Also recommended? This article about the little-known facts surrounding the creation of Alvin Schwartz’s seminal Scary Stories to Tell in the Dark series.
And this short film by Robert Morgan:
I actually hadn’t thought about this film in years, but Facebook’s “on this day” algorithm dug it up for me again and I was once more struck by its lyrical, yet horrifying, beauty.
Fairy Tale Endings (and Beginnings)
A new study has found that some fairy tales may be as much as 6,000 years old, and the notion absolutely delights me. I’ve always been fascinated by stories and why we tell them, so the idea that we as species have been telling certain stories for thousands of years speaks to me on an almost primal level. Four of the oldest suspected tropes include “the boy steals ogre’s treasure,” “the smith and the devil,” “the animal bride,” and “the grateful animals.” Animal stories are very common in Japanese folklore, although it’s unclear to me exactly what their antecedents are, which makes me wonder if those motifs aren’t even older than suspected. Most comparative analyses of folklore focus on Indo-European tales, which is understandable but limiting. I’d love for someone (or a group of someones) to do a comparison of Indo-European and Sino-Tibetan and/or Japonic stories. That’d really tell us something about the tales that have endured.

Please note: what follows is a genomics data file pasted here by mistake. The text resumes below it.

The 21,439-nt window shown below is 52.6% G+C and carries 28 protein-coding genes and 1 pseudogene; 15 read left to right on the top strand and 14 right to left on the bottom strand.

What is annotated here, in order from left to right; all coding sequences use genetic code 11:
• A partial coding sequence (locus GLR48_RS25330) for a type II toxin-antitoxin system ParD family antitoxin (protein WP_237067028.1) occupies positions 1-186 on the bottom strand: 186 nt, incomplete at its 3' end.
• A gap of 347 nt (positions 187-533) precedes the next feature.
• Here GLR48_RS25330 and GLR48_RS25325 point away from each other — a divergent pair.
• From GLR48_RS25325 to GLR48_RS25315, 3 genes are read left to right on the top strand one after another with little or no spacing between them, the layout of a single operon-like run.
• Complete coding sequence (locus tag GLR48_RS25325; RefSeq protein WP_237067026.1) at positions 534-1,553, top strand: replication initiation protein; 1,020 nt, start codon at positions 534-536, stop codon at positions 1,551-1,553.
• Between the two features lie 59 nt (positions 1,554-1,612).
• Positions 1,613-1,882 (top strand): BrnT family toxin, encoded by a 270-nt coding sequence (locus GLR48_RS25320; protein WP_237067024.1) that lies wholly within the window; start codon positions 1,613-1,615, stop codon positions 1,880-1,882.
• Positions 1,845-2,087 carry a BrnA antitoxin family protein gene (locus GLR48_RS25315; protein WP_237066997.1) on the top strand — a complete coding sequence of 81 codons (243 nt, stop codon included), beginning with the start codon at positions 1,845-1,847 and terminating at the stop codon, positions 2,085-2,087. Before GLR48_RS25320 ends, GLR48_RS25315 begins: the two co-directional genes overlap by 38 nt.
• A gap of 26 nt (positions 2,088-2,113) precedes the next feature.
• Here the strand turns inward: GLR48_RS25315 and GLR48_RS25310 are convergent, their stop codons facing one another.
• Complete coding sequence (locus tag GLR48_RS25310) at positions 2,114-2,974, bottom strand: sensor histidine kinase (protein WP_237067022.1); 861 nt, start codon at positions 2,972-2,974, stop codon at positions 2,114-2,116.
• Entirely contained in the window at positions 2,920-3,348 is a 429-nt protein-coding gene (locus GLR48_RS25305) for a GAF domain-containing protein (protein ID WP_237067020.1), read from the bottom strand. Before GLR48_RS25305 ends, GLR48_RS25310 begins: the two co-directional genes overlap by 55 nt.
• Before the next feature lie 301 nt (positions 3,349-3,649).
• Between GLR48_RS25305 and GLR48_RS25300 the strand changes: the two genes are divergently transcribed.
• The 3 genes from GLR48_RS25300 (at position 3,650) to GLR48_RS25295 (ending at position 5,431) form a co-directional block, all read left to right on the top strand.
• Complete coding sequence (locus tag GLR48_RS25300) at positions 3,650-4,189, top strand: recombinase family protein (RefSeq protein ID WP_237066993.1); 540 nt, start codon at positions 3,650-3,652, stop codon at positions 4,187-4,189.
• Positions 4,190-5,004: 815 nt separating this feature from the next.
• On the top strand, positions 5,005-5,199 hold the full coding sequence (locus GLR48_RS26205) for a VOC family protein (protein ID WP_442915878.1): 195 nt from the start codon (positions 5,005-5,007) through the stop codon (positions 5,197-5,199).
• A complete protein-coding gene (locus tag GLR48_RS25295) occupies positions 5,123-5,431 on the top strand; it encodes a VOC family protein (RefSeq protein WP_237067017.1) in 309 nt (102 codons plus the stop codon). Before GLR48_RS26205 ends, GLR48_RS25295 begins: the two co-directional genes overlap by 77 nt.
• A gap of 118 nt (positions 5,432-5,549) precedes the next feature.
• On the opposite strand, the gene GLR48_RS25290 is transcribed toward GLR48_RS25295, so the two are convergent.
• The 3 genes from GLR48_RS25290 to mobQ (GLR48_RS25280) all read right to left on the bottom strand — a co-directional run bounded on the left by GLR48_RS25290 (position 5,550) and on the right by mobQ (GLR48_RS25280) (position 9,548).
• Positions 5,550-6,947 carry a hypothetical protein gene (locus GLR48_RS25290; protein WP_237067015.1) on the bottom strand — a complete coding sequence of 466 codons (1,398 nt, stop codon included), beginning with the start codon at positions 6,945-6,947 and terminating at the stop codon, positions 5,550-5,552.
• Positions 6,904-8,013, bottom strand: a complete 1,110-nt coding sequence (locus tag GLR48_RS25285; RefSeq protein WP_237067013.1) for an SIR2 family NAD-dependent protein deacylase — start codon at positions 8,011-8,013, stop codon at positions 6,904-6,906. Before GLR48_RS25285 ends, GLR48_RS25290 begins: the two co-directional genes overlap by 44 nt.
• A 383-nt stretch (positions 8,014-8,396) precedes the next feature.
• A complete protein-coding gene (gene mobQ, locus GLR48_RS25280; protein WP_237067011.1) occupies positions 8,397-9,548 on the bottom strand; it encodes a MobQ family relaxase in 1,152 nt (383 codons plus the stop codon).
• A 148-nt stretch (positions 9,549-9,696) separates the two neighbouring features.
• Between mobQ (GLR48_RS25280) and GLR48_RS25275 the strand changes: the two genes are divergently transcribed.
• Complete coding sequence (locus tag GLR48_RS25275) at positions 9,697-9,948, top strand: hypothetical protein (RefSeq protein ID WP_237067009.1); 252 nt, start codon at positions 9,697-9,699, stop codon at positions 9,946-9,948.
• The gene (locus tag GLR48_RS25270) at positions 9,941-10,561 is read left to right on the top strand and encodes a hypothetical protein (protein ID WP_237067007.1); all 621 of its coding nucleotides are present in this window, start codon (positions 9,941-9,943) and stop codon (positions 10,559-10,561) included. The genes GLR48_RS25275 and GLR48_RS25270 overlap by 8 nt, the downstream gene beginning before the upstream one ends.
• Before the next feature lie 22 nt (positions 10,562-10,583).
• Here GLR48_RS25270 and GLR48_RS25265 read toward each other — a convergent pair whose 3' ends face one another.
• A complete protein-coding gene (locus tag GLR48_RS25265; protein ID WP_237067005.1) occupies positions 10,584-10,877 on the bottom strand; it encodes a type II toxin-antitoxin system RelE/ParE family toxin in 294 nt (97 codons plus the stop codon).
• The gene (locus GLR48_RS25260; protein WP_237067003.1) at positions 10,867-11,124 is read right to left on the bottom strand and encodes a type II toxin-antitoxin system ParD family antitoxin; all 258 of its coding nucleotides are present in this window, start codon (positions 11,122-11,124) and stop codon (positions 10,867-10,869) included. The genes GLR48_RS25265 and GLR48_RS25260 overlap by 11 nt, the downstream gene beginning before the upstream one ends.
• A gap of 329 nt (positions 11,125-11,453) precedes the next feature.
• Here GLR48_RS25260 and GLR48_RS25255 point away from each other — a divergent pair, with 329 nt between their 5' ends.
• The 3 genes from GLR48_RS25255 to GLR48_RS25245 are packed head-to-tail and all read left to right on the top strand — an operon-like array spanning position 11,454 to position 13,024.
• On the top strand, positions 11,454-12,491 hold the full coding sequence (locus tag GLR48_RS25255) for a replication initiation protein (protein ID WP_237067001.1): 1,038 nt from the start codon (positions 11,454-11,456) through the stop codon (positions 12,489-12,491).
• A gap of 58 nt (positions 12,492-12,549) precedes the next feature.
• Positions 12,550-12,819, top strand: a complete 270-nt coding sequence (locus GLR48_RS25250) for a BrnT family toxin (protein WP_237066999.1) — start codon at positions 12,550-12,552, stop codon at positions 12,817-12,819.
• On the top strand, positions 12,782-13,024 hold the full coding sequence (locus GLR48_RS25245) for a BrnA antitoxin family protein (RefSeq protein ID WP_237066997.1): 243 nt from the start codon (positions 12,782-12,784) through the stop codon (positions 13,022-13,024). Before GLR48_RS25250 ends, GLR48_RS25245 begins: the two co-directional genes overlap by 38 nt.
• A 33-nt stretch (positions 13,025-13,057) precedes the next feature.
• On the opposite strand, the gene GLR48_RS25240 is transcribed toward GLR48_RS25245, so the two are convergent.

I’ve actually been thinking quite a lot about writing my own fairy tale recently, and this line of thinking has been helped by a variety of readings. I devoured Vladimir Propp’s Morphology of the Folktale (the title of which is largely attributable to a translation error in the first edition), which is all about fairy tale types, and I recently finished a retelling of Snow White by Helen Oyeyemi—Boy, Snow, Bird—that was quite captivating. I still haven’t organized all of my thoughts about the novel, but one of its most striking characteristics is the way in which is doesn’t really end. My knee-jerk reaction to this was to feel irritated by it, but upon reflection it strikes me as a brilliant rejection of happily-ever-afters (which most original fairy tales do not have) and of endings in general (which they inevitably do). The implication of Oyeyemi’s tale—or one of them at least—is that fairy tales brought into the real world will ultimately be stripped of their endings because endings are a false construct. (This is something Peter S. Beagle also noted in his fairy-tale-inspired novel, The Last Unicorn, in which a character remarks that “there are no happy endings because nothing ends.”)
I’d like my fairy tale to combine elements of the oldest tales still known to us, weaving them into an interlocking pattern of pure story, but I’d also like it to fall into the so-called real world where the story may end but the journey never does.
Ron Perlman wants to play Cable in the Deadpool sequel, and all I can say is FUCK YES.